The final take for the second weekend of Harry Potter and the Half-Blood Prince turned out to be even less enchanting than the original estimates. Ticket sales were down 62 percent to $29.5 million. While the film enjoyed a terrific midweek kickoff, it has trailed its predecessor, Harry Potter and the Order of the Phoenix, on each day since. Some analysts observed that some Harry Potter fans may have been waiting for a wider release of the IMAX version of the movie. (Until now, it has played at only a handful of IMAX sites.) That will come on Wednesday, when Half-Blood Prince takes over 162 big-screen venues that have been showing Transformers 2. Overseas, it's another story, as the movie raked in $82.5 million in 64 countries, bringing its total to $404 million. The movie that did Harry in was Disney's G-Force, produced by Jerry Bruckheimer, whose magic, unlike Harry's, rarely fails. The movie earned $31.7 million in its debut, helped significantly by premium ticket pricing at 3D theaters. It had been expected to debut with about $20 million. Also opening well above expectations was the critically derided The Ugly Truth, starring Katherine Heigl and Gerard Butler. The movie opened in third place with $27.6 million. A third new film, the horror flick Orphan,-took in just about what analysts expected it would -- $12.9 million. Overall, the box office was down for the third weekend in a row, down 16 percent to $151.4 million against $180.9 million for the comparable weekend a year ago.

{@@@[email protected]@@}{@@@[email protected]@@}The top ten films over the weekend, according to final figures compiled by Box Office Mojo (figures in parentheses represent total gross to date):

1. G-Force, Disney, $31,706,934, (New); 2. Harry Potter and the Half Blood Prince, Warner Bros., $29,462,187, 2 Wks. ($221,295,818); 3. The Ugly Truth, Sony, $27,605,576, (New); 4. Orphan, Warner Bros., $12,871,483, (New); 5. Ice Age: Dawn of the Dinosaurs, 20th Century Fox, $8,408,430, 4 Wks. ($171,499,101); 6.Transformers: Revenge of the Fallen, Paramount/DreamWorks, $8,124,427, 5 Wks. ($379,214,172); 7.The Hangover, Warner Bros., $6,461,370, 8 Wks. ($247,073,766); 8. The Proposal, Disney, $6,379,926, 6 Wks. ($140,042,989); 9. Public Enemies, Universal, $4,352,650, 4 Wks. ($88,278,880); 10. Brüno, Universal, $2,832,870, 3 Wks. ($56,629,390).


The Venice Film Festival announced Monday that it is adding a new category to its competitive slates -- 3D -- with a special jury composed of Los Angeles-based film journalist Scott Foundas, New York Timescolumnist Dave Kehr, and Italian director Nadia Ranocchi. The sidebar competition is being sponsored by -- what else? -- an eyeglass company, Persol, whose fashionable sunglasses are being offered online with 3D lenses. The 66th annual Venice Film Festival -- the oldest in the world -- is scheduled to open on September 2 and run through the 12th.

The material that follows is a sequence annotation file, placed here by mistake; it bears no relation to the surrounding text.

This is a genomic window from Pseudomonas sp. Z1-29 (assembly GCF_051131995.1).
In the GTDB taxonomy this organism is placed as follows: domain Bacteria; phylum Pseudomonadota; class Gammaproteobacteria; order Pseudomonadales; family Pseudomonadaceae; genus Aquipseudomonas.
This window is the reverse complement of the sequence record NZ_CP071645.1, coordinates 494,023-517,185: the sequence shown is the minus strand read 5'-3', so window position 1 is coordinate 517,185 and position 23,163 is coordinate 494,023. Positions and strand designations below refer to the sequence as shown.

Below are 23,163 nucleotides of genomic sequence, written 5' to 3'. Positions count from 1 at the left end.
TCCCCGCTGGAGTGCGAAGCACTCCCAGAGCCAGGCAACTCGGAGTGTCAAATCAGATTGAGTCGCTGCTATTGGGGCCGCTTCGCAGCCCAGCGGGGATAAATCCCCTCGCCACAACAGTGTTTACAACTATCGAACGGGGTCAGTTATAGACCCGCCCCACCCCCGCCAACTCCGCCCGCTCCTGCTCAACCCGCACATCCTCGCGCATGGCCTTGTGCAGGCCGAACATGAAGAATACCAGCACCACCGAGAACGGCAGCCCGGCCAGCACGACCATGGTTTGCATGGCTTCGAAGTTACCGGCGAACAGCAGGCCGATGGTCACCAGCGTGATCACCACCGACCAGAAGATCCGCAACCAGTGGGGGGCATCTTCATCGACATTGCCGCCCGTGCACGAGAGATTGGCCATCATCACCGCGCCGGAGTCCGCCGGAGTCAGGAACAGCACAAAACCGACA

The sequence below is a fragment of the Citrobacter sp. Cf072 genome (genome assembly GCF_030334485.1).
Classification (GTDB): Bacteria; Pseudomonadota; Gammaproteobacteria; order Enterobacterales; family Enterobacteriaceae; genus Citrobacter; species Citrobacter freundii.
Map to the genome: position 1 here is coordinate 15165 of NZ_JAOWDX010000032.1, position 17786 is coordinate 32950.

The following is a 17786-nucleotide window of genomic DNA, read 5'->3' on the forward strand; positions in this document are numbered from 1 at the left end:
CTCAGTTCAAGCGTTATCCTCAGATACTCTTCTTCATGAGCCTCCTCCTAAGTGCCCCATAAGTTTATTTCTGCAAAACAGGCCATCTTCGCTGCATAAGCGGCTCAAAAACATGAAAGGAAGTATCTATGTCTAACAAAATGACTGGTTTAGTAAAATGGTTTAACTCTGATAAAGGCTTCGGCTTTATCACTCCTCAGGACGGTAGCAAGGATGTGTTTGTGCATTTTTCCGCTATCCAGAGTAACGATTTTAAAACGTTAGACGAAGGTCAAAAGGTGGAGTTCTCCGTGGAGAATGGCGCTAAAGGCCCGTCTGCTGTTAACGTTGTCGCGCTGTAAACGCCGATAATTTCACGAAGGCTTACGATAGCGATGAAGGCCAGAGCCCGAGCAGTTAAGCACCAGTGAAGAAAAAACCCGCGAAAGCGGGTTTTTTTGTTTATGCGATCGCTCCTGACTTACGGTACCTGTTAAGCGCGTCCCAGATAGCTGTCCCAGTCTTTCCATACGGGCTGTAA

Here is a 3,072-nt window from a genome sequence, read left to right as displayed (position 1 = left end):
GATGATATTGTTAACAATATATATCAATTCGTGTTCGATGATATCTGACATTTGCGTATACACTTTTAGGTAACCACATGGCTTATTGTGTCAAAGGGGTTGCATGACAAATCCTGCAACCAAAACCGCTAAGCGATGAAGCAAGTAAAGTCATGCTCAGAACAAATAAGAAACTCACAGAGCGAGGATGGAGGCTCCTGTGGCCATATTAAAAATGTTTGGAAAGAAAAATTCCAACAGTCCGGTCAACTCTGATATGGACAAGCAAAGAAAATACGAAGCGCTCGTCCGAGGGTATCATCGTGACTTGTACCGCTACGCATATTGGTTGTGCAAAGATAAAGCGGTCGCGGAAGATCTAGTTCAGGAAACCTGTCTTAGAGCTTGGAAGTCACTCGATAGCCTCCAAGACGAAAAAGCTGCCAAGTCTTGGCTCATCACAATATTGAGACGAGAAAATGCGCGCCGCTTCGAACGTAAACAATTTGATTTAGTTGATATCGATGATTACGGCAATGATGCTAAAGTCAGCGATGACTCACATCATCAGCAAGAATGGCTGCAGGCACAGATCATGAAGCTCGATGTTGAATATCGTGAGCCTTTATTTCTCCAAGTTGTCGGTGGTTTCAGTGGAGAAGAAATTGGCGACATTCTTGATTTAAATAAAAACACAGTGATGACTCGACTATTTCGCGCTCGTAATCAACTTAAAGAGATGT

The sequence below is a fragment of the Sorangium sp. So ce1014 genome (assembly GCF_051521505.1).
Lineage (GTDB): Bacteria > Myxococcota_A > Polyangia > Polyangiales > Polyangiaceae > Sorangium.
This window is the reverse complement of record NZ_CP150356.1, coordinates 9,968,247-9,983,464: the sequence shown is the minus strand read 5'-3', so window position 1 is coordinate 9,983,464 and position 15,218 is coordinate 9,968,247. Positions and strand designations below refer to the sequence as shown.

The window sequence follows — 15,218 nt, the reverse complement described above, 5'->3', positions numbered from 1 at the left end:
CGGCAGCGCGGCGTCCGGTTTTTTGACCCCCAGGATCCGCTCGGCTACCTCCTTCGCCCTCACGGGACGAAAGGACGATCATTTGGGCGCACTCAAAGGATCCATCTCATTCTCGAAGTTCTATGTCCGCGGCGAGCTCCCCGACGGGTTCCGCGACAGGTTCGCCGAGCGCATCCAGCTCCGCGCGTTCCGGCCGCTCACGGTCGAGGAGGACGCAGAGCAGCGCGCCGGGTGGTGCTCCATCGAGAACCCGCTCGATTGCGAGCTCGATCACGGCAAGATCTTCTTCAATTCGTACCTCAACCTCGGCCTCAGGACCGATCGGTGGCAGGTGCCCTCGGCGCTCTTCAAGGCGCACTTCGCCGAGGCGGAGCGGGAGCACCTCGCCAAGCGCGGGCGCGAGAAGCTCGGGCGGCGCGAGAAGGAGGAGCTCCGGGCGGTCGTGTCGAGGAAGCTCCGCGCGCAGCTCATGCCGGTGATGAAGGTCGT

ESPN is getting into the movie business with the National Football League. Together they are planning to produce a movie about legendary Green Bay Packers coach Vince Lombardi, titled Lombardi. Daily Varietyreported today (Tuesday) that the plan is to release the movie on January 28, 2011, the idle weekend between the conference championships and the Super Bowl, when interest in all things pigskin is high. The trade publication also quoted ESPN Films exec Ron Semiao as saying that such a release date would allow the distributor -- presumably Disney -- to promote the movie during the playoffs.


Attorneys representing members of the entertainment industry say they have been hard hit by the current economic downturn, amid production declines and less lucrative deals for their clients, according to theNational Law Journal. theNLJcited MPAA figures indicating that the number of movies released between Jan. 2 and July 21 of this year came to a total of 284, down 15.5 percent from 2008, when 336 were released. "Every entertainment lawyer will tell you the same thing about new deals: they have to do twice as many to stay afloat, which means working twice as hard because the deals have been cut in half," Doug Mark, a partner at Mark Music & Media Law in Los Angeles, told the NLJ. Some attorneys said that the independent film business has been particularly hard hit, since loan money has evaporated. One noted that while a few years ago, 10 banks were involved in independent production deals, only two remain so. But even big Hollywood stars have been caught up in the recession, it noted, with several seeing cuts in both upfront fees and backend deals. Lawyers representing them traditionally receive 5 percent of the deals they negotiate. Craig Emanuel, chairman of Loeb & Loeb's Los Angeles entertainment department, told the NLJ: "If they represent an actor who normally makes $10 million a picture, and that person is now making $2 million, this obviously impacts your bottom line.